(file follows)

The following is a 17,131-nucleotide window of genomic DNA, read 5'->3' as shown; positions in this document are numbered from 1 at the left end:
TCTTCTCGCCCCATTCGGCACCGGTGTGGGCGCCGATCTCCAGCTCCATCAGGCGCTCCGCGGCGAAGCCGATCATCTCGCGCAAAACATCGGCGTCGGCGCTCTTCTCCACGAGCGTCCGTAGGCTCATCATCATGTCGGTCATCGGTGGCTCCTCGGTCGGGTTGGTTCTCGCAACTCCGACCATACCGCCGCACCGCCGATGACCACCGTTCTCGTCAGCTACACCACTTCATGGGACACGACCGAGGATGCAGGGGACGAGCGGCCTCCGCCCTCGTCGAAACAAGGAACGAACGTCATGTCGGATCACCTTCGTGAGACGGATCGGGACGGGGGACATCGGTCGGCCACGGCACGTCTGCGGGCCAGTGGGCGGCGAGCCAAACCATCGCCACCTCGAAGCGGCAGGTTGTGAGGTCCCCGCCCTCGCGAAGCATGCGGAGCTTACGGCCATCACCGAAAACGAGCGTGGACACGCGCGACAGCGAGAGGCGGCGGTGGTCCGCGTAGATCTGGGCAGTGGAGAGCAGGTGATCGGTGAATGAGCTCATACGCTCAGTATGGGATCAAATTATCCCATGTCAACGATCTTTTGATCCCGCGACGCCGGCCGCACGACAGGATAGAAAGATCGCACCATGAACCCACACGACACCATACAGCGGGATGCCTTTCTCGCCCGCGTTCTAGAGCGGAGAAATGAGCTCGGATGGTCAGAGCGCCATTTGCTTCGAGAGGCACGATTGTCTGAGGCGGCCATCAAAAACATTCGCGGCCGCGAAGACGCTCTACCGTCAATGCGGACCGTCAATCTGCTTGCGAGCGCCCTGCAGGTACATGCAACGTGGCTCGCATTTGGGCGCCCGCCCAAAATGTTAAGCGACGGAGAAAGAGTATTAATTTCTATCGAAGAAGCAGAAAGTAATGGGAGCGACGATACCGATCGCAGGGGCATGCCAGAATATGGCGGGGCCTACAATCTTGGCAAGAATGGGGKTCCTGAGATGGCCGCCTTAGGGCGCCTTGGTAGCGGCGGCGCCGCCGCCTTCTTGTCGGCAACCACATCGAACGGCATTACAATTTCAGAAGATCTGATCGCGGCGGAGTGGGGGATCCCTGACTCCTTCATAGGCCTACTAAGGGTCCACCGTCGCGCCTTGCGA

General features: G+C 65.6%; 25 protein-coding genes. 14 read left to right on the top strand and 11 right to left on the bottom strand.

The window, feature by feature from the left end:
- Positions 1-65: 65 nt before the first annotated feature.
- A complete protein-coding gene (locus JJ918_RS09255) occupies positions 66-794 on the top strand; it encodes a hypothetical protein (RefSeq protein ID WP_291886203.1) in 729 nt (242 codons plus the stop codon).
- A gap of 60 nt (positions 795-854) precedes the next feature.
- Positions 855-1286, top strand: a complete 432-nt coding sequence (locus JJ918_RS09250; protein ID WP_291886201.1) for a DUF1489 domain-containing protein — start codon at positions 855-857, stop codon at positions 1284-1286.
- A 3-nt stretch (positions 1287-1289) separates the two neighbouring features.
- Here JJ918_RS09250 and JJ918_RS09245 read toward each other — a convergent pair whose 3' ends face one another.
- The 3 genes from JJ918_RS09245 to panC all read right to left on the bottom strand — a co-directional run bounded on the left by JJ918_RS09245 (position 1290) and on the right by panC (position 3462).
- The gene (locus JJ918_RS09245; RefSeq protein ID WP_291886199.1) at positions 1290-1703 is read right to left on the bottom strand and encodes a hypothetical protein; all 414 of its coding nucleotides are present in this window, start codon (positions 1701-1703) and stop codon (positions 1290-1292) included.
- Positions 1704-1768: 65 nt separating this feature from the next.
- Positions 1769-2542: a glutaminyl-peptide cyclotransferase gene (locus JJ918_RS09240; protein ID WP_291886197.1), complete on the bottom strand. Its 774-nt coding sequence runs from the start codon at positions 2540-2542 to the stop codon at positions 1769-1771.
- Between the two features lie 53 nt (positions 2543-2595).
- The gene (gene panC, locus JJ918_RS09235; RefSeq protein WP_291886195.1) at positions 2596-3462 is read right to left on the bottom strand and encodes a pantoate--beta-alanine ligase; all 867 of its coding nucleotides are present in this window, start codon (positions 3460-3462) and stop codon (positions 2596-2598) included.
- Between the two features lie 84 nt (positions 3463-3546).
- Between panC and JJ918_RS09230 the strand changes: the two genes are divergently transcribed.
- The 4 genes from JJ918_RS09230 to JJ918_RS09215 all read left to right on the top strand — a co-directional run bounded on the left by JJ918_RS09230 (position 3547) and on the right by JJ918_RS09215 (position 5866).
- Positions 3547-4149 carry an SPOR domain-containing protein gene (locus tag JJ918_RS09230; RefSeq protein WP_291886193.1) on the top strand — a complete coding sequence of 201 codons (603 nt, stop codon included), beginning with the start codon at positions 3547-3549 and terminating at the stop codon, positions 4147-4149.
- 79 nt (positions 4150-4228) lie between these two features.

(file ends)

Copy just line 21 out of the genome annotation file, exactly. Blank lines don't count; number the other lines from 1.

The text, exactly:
- 79 nt (positions 4150-4228) lie between these two features.